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Housing and Monetary Policy in the Business Cycle: What do Housing Rents have to Say?

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  • Joao Bernardo Duarte
  • Daniel A. Dias

Abstract

In this paper we unveil a feedback loop between monetary policy, housing tenure choice (own vs rent) and measured inflation and quantify its consequences. This feedback loop is explained in three parts: i) Housing rents respond positively to contractionary monetary policy shocks; ii) This effect of interest rates on housing rents gives rise to an important and systematic inflation mismeasurement problem because, directly and indirectly, housing rents weigh approximately 30\% in the CPI and 13\% in the PCE; iii) When interest rates are set according to a Taylor rule, the systematic mismeasurement of inflation gives rise to a feedback loop by which the monetary authority keeps setting interest rates too high (low) because inflation is apparently too high (low). To rationalize i) and quantify the importance of iii) we propose a standard New Keynesian model augmented with an endogenous housing tenure choice mechanism. Using a calibrated version of the model, we do a counterfactual exercise and estimate that, when the monetary authority targets the implied consumer price index net of housing rents instead of the implied consumer price index, the loss function of monetary policy is 14.5\% lower and the welfare in terms of consumption equivalent variation is 0.9\% higher. Finally, analyzing the same alternative scenario for the 1983-2006 US experience, we find that the standard deviation of housing prices and nominal inflation would have been 24.8\% and 19.9\% lower, respectively.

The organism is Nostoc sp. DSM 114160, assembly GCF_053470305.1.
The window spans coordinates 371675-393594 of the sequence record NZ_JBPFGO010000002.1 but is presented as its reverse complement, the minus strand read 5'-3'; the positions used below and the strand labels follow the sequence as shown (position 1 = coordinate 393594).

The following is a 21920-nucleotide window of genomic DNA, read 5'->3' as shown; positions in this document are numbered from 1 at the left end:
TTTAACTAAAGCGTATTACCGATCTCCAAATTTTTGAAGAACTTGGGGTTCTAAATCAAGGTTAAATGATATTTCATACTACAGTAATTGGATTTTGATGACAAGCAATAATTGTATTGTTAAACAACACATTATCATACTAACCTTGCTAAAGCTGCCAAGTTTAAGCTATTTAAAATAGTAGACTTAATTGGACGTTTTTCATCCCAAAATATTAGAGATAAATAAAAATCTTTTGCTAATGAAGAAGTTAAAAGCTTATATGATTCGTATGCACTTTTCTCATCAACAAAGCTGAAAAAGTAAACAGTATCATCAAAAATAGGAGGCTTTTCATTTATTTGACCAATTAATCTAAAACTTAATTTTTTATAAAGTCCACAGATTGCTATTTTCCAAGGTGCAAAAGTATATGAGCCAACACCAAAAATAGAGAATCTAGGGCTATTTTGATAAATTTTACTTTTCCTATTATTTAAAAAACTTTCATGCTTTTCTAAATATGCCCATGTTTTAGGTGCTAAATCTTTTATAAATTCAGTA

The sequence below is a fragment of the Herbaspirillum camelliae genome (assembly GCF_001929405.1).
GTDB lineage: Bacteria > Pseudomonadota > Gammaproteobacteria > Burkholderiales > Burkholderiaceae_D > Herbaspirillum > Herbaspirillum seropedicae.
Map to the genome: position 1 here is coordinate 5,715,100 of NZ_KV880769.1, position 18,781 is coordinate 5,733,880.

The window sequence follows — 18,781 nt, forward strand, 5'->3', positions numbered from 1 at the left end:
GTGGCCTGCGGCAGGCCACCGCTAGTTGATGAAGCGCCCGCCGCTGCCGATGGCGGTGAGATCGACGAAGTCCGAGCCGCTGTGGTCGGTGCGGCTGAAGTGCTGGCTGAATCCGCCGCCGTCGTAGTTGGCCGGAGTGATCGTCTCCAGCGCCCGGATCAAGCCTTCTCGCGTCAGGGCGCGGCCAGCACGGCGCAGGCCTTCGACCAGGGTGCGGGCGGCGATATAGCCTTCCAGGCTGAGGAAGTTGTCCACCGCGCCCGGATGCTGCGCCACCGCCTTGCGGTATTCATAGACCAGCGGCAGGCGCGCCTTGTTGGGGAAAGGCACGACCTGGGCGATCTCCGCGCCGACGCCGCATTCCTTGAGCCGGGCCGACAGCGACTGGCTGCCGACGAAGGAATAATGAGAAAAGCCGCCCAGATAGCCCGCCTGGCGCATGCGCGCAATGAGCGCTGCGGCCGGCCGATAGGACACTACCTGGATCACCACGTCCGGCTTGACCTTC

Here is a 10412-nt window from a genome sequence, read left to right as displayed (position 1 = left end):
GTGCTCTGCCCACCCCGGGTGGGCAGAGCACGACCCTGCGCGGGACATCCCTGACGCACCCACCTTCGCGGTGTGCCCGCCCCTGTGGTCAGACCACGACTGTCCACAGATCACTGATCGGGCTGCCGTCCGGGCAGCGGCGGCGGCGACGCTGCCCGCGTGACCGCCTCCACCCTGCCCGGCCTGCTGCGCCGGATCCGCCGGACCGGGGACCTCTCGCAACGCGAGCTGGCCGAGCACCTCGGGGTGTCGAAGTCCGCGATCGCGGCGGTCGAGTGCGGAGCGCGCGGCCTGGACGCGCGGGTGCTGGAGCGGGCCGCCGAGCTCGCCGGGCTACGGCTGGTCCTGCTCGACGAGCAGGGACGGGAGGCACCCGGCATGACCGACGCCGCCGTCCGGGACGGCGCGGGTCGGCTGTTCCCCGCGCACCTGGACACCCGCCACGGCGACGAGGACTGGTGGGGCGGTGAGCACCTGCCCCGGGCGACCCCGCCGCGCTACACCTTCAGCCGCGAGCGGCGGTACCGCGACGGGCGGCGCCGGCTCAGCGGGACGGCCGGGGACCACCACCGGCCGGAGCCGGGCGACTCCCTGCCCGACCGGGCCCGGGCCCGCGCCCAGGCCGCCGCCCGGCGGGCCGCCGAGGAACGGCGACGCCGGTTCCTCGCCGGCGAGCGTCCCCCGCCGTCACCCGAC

Suggested Citation

  • Joao Bernardo Duarte & Daniel A. Dias, 2015. "Housing and Monetary Policy in the Business Cycle: What do Housing Rents have to Say?," 2015 Papers pdu385, Job Market Papers.
  • Handle: RePEc:jmp:jm2015:pdu385
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    References listed on IDEAS

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    1. Uhlig, Harald, 2005. "What are the effects of monetary policy on output? Results from an agnostic identification procedure," Journal of Monetary Economics, Elsevier, vol. 52(2), pages 381-419, March.
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    Cited by:

    1. Giancarlo Corsetti & Joao B. Duarte & Samuel Mann, 2018. "One Money, Many Markets," Discussion Papers 1805, Centre for Macroeconomics (CFM).
    2. Corsetti, G. & Duarte, J. B. & Mann, S., 2018. "One Money, Many Markets - A Factor Model Approach to Monetary Policy in the Euro Area with High-Frequency Identification," Cambridge Working Papers in Economics 1816, Faculty of Economics, University of Cambridge.
    3. Gazzani, Andrea, 2016. "News and noise in the housing market," Working Paper Series 1933, European Central Bank.
    4. Vorada Limjaroenrat, 2017. "Distributional Effects of Monetary Policy on Housing Bubbles: Some Evidence," PIER Discussion Papers 74, Puey Ungphakorn Institute for Economic Research.

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    More about this item

    JEL classification:

    • E31 - Macroeconomics and Monetary Economics - - Prices, Business Fluctuations, and Cycles - - - Price Level; Inflation; Deflation
    • E43 - Macroeconomics and Monetary Economics - - Money and Interest Rates - - - Interest Rates: Determination, Term Structure, and Effects
    • R21 - Urban, Rural, Regional, Real Estate, and Transportation Economics - - Household Analysis - - - Housing Demand

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